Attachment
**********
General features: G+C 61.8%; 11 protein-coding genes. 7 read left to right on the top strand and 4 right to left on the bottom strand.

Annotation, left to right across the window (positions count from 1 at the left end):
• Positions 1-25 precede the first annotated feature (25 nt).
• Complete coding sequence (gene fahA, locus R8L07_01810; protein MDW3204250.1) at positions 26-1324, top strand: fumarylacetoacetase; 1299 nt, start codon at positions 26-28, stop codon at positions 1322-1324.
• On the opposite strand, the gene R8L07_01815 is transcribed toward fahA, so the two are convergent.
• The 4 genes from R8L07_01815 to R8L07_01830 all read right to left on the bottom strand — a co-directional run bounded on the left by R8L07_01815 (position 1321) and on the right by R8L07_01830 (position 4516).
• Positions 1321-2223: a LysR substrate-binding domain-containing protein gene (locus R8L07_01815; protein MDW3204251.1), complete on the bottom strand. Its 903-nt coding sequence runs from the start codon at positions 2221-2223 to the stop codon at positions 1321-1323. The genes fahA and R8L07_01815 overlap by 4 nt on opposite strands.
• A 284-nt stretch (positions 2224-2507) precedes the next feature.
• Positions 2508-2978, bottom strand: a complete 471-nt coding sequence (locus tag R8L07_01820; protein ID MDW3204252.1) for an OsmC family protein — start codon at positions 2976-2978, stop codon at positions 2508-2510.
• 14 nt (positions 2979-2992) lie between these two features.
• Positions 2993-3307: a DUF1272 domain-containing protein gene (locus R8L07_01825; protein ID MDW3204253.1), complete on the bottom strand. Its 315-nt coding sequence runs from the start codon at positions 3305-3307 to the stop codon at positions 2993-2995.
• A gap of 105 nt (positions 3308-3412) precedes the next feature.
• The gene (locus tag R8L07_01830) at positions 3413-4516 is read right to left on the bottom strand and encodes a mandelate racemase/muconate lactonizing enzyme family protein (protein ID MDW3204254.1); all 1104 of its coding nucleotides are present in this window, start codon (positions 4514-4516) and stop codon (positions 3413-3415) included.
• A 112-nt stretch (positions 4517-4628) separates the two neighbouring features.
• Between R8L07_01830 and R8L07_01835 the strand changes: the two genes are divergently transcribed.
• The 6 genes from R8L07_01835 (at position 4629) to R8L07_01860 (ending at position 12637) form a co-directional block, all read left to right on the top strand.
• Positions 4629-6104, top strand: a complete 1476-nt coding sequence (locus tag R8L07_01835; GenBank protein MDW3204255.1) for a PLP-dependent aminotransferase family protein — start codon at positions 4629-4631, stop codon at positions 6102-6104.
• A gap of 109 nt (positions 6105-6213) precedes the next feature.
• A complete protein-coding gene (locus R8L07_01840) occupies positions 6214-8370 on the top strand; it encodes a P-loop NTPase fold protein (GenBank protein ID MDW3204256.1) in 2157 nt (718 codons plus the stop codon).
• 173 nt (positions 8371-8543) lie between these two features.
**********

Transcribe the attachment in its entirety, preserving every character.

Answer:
General features: G+C 61.8%; 11 protein-coding genes. 7 read left to right on the top strand and 4 right to left on the bottom strand.

Annotation, left to right across the window (positions count from 1 at the left end):
• Positions 1-25 precede the first annotated feature (25 nt).
• Complete coding sequence (gene fahA, locus R8L07_01810; protein MDW3204250.1) at positions 26-1324, top strand: fumarylacetoacetase; 1299 nt, start codon at positions 26-28, stop codon at positions 1322-1324.
• On the opposite strand, the gene R8L07_01815 is transcribed toward fahA, so the two are convergent.
• The 4 genes from R8L07_01815 to R8L07_01830 all read right to left on the bottom strand — a co-directional run bounded on the left by R8L07_01815 (position 1321) and on the right by R8L07_01830 (position 4516).
• Positions 1321-2223: a LysR substrate-binding domain-containing protein gene (locus R8L07_01815; protein MDW3204251.1), complete on the bottom strand. Its 903-nt coding sequence runs from the start codon at positions 2221-2223 to the stop codon at positions 1321-1323. The genes fahA and R8L07_01815 overlap by 4 nt on opposite strands.
• A 284-nt stretch (positions 2224-2507) precedes the next feature.
• Positions 2508-2978, bottom strand: a complete 471-nt coding sequence (locus tag R8L07_01820; protein ID MDW3204252.1) for an OsmC family protein — start codon at positions 2976-2978, stop codon at positions 2508-2510.
• 14 nt (positions 2979-2992) lie between these two features.
• Positions 2993-3307: a DUF1272 domain-containing protein gene (locus R8L07_01825; protein ID MDW3204253.1), complete on the bottom strand. Its 315-nt coding sequence runs from the start codon at positions 3305-3307 to the stop codon at positions 2993-2995.
• A gap of 105 nt (positions 3308-3412) precedes the next feature.
• The gene (locus tag R8L07_01830) at positions 3413-4516 is read right to left on the bottom strand and encodes a mandelate racemase/muconate lactonizing enzyme family protein (protein ID MDW3204254.1); all 1104 of its coding nucleotides are present in this window, start codon (positions 4514-4516) and stop codon (positions 3413-3415) included.
• A 112-nt stretch (positions 4517-4628) separates the two neighbouring features.
• Between R8L07_01830 and R8L07_01835 the strand changes: the two genes are divergently transcribed.
• The 6 genes from R8L07_01835 (at position 4629) to R8L07_01860 (ending at position 12637) form a co-directional block, all read left to right on the top strand.
• Positions 4629-6104, top strand: a complete 1476-nt coding sequence (locus tag R8L07_01835; GenBank protein MDW3204255.1) for a PLP-dependent aminotransferase family protein — start codon at positions 4629-4631, stop codon at positions 6102-6104.
• A gap of 109 nt (positions 6105-6213) precedes the next feature.
• A complete protein-coding gene (locus R8L07_01840) occupies positions 6214-8370 on the top strand; it encodes a P-loop NTPase fold protein (GenBank protein ID MDW3204256.1) in 2157 nt (718 codons plus the stop codon).
• 173 nt (positions 8371-8543) lie between these two features.